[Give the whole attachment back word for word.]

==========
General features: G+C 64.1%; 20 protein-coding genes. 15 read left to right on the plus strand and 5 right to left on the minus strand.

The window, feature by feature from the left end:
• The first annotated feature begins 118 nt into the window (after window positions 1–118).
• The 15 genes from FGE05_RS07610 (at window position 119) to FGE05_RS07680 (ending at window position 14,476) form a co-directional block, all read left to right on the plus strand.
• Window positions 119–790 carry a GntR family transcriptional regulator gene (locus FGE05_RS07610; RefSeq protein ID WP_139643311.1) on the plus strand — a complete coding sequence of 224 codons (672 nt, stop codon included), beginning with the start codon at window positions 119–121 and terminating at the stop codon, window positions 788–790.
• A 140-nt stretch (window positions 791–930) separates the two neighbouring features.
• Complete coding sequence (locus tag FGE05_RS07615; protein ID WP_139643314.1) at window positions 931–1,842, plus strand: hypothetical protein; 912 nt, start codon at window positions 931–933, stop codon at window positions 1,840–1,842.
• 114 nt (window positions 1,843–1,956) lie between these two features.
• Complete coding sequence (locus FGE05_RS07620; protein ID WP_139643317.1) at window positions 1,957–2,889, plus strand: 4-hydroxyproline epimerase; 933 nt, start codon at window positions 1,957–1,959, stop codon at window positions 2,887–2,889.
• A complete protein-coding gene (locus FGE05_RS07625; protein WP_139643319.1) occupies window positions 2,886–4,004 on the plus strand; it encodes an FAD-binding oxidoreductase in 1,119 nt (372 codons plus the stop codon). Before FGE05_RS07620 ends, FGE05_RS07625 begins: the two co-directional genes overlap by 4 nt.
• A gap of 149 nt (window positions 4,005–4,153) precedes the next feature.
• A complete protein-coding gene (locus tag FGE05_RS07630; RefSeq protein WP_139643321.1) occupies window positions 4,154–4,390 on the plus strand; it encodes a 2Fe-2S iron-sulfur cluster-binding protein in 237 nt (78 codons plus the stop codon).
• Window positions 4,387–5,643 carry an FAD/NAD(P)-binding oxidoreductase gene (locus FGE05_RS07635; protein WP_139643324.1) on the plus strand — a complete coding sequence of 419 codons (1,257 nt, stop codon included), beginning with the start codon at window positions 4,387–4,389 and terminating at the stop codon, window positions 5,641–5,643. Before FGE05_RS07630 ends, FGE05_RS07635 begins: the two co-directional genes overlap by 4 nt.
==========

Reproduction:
General features: G+C 64.1%; 20 protein-coding genes. 15 read left to right on the plus strand and 5 right to left on the minus strand.

The window, feature by feature from the left end:
• The first annotated feature begins 118 nt into the window (after window positions 1–118).
• The 15 genes from FGE05_RS07610 (at window position 119) to FGE05_RS07680 (ending at window position 14,476) form a co-directional block, all read left to right on the plus strand.
• Window positions 119–790 carry a GntR family transcriptional regulator gene (locus FGE05_RS07610; RefSeq protein ID WP_139643311.1) on the plus strand — a complete coding sequence of 224 codons (672 nt, stop codon included), beginning with the start codon at window positions 119–121 and terminating at the stop codon, window positions 788–790.
• A 140-nt stretch (window positions 791–930) separates the two neighbouring features.
• Complete coding sequence (locus tag FGE05_RS07615; protein ID WP_139643314.1) at window positions 931–1,842, plus strand: hypothetical protein; 912 nt, start codon at window positions 931–933, stop codon at window positions 1,840–1,842.
• 114 nt (window positions 1,843–1,956) lie between these two features.
• Complete coding sequence (locus FGE05_RS07620; protein ID WP_139643317.1) at window positions 1,957–2,889, plus strand: 4-hydroxyproline epimerase; 933 nt, start codon at window positions 1,957–1,959, stop codon at window positions 2,887–2,889.
• A complete protein-coding gene (locus FGE05_RS07625; protein WP_139643319.1) occupies window positions 2,886–4,004 on the plus strand; it encodes an FAD-binding oxidoreductase in 1,119 nt (372 codons plus the stop codon). Before FGE05_RS07620 ends, FGE05_RS07625 begins: the two co-directional genes overlap by 4 nt.
• A gap of 149 nt (window positions 4,005–4,153) precedes the next feature.
• A complete protein-coding gene (locus tag FGE05_RS07630; RefSeq protein WP_139643321.1) occupies window positions 4,154–4,390 on the plus strand; it encodes a 2Fe-2S iron-sulfur cluster-binding protein in 237 nt (78 codons plus the stop codon).
• Window positions 4,387–5,643 carry an FAD/NAD(P)-binding oxidoreductase gene (locus FGE05_RS07635; protein WP_139643324.1) on the plus strand — a complete coding sequence of 419 codons (1,257 nt, stop codon included), beginning with the start codon at window positions 4,387–4,389 and terminating at the stop codon, window positions 5,641–5,643. Before FGE05_RS07630 ends, FGE05_RS07635 begins: the two co-directional genes overlap by 4 nt.